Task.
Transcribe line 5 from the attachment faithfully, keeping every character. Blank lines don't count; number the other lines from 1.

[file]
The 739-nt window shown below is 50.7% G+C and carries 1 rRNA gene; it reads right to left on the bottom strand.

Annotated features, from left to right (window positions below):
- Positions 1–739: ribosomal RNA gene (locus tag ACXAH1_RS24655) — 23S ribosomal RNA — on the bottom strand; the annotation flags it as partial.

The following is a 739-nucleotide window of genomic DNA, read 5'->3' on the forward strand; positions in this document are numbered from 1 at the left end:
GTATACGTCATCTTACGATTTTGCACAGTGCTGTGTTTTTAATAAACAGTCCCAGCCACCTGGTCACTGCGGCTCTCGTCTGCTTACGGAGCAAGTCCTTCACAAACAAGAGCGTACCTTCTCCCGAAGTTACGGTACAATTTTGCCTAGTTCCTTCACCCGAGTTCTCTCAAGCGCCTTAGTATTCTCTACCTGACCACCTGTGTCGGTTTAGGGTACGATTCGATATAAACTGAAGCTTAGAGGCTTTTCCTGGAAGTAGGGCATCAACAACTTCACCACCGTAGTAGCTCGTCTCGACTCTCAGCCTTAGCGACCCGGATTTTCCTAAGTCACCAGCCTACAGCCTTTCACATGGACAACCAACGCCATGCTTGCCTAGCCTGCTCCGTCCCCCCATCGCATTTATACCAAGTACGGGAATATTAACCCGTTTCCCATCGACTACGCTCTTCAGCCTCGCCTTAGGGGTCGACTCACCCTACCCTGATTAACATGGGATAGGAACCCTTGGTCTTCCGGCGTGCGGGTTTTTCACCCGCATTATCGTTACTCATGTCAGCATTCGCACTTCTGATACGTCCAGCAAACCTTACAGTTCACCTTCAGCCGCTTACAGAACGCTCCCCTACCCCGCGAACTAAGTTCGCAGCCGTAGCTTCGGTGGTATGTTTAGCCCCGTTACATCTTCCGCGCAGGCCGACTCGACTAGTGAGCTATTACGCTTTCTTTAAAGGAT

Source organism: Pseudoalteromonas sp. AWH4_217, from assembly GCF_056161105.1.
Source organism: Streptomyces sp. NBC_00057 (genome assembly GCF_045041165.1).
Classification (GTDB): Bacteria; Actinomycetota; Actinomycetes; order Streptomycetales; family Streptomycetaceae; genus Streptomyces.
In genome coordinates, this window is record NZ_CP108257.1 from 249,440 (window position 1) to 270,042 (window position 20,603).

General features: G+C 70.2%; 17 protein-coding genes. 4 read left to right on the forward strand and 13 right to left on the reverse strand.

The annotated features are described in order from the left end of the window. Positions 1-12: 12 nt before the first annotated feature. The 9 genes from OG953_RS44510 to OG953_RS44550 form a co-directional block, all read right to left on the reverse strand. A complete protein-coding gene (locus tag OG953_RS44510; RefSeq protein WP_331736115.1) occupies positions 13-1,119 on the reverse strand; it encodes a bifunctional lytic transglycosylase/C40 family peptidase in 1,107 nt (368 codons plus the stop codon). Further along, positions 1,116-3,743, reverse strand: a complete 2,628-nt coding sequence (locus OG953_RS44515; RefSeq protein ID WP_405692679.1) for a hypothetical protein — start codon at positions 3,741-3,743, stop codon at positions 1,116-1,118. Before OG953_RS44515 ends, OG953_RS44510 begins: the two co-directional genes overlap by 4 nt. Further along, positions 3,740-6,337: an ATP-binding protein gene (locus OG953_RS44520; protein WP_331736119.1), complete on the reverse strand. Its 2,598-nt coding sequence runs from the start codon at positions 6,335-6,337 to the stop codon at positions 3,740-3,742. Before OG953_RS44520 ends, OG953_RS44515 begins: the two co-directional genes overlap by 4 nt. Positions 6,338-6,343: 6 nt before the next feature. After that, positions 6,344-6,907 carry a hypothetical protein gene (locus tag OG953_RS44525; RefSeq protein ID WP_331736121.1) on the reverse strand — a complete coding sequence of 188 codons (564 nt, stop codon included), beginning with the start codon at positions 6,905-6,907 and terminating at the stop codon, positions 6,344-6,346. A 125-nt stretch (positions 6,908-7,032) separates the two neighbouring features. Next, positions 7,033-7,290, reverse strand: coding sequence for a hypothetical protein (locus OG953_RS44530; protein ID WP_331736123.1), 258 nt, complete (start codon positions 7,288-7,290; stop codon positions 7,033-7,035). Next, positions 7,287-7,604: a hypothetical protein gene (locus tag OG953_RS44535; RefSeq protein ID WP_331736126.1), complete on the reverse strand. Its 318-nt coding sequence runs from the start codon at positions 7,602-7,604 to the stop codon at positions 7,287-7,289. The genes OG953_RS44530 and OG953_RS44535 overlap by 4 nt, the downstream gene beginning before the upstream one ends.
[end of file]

GTATACGTCATCTTACGATTTTGCACAGTGCTGTGTTTTTAATAAACAGTCCCAGCCACCTGGTCACTGCGGCTCTCGTCTGCTTACGGAGCAAGTCCTTCACAAACAAGAGCGTACCTTCTCCCGAAGTTACGGTACAATTTTGCCTAGTTCCTTCACCCGAGTTCTCTCAAGCGCCTTAGTATTCTCTACCTGACCACCTGTGTCGGTTTAGGGTACGATTCGATATAAACTGAAGCTTAGAGGCTTTTCCTGGAAGTAGGGCATCAACAACTTCACCACCGTAGTAGCTCGTCTCGACTCTCAGCCTTAGCGACCCGGATTTTCCTAAGTCACCAGCCTACAGCCTTTCACATGGACAACCAACGCCATGCTTGCCTAGCCTGCTCCGTCCCCCCATCGCATTTATACCAAGTACGGGAATATTAACCCGTTTCCCATCGACTACGCTCTTCAGCCTCGCCTTAGGGGTCGACTCACCCTACCCTGATTAACATGGGATAGGAACCCTTGGTCTTCCGGCGTGCGGGTTTTTCACCCGCATTATCGTTACTCATGTCAGCATTCGCACTTCTGATACGTCCAGCAAACCTTACAGTTCACCTTCAGCCGCTTACAGAACGCTCCCCTACCCCGCGAACTAAGTTCGCAGCCGTAGCTTCGGTGGTATGTTTAGCCCCGTTACATCTTCCGCGCAGGCCGACTCGACTAGTGAGCTATTACGCTTTCTTTAAAGGAT